Barclays and JP Morgan front runners for gold seat

Click to follow

Barclays Capital and JP Morgan are the two front runners in the battle to replace NM Rothschild as one of a handful of financial institutions that fix the gold price every day.

Sources said Barclays Capital had the edge over JP Morgan, as the investment banking arm of the Barclays group was particularly keen to expand its commodities trading arm.

Rothschild took the City by surprise two weeks ago when it announced it was pulling out of the gold market, breaking 200 years of tradition of having a "seat" on the board of five banks that fix the price.

The independent investment bank - which also held the chairmanship of the gold fixing board - is expected to conclude an auction for its seat within two months. The price a buyer would have to pay is likely to be in the region of £2m. The money would be for the prestige of being on the fixing board. It would also enable the buyer to tell clients they were close to what was happening on a daily basis in the gold market.

Whoever buys Rothschild's seat must be a market-making member of the London Bullion Market Association.

As well as Barclays Capital and JP Morgan, UBS and J Aron, which is owned by Goldman Sachs, qualify. However, UBS and Goldman are not interested in buying the seat.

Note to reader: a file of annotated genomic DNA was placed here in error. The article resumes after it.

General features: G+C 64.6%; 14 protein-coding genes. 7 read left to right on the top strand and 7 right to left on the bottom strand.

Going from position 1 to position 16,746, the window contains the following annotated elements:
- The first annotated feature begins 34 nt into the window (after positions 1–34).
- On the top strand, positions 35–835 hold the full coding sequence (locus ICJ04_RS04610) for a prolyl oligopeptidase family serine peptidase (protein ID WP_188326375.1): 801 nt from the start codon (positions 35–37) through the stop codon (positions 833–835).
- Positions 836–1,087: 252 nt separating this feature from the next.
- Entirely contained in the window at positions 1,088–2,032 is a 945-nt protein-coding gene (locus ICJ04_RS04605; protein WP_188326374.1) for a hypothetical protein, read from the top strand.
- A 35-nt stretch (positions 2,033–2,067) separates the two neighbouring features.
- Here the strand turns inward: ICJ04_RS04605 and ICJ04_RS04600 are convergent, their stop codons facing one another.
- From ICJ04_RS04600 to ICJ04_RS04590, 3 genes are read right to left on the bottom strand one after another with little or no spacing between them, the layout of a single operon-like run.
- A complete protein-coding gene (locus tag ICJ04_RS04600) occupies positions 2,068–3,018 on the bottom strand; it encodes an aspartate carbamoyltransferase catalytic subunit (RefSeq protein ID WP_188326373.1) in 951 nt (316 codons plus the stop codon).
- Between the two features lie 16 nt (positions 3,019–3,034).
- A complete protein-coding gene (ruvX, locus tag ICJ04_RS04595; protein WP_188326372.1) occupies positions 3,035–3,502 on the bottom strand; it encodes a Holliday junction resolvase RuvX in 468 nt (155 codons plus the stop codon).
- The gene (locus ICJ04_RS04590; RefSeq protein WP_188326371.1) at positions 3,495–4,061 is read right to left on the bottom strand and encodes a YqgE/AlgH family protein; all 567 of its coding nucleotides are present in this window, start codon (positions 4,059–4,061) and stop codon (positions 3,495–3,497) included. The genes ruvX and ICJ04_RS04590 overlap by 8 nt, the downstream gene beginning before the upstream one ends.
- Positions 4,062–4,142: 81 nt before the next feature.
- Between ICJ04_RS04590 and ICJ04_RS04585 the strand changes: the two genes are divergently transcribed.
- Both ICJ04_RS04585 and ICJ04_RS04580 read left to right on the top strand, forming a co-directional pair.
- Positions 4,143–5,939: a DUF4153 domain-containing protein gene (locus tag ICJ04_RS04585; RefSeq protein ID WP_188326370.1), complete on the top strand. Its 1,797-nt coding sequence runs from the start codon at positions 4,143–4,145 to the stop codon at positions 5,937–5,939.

AIG International of the US is another qualifying member of the LBMA, and could also bid.

A spokesperson for Barclays Capital said it was "evaluating" the situation and was "likely to bid". A spokesperson for JP Morgan said: "Being a gold fixing member is of potential interest to us."

Until Rothschild stepped down, it had been chairman of the price-fixing board since 1919 and had required the four other current members - including HSBC and Deutsche Bank - to come to its offices in St Swithin's Lane each day.

The gold fixing board last week said Rothschild's resignation as chairman had triggered plans to make various changes, including abandoning the twice-daily meetings to fix the gold price. Instead, the process will become more like the way silver is priced every day, by traders over the telephone. The chairmanship will also be rotated between the members.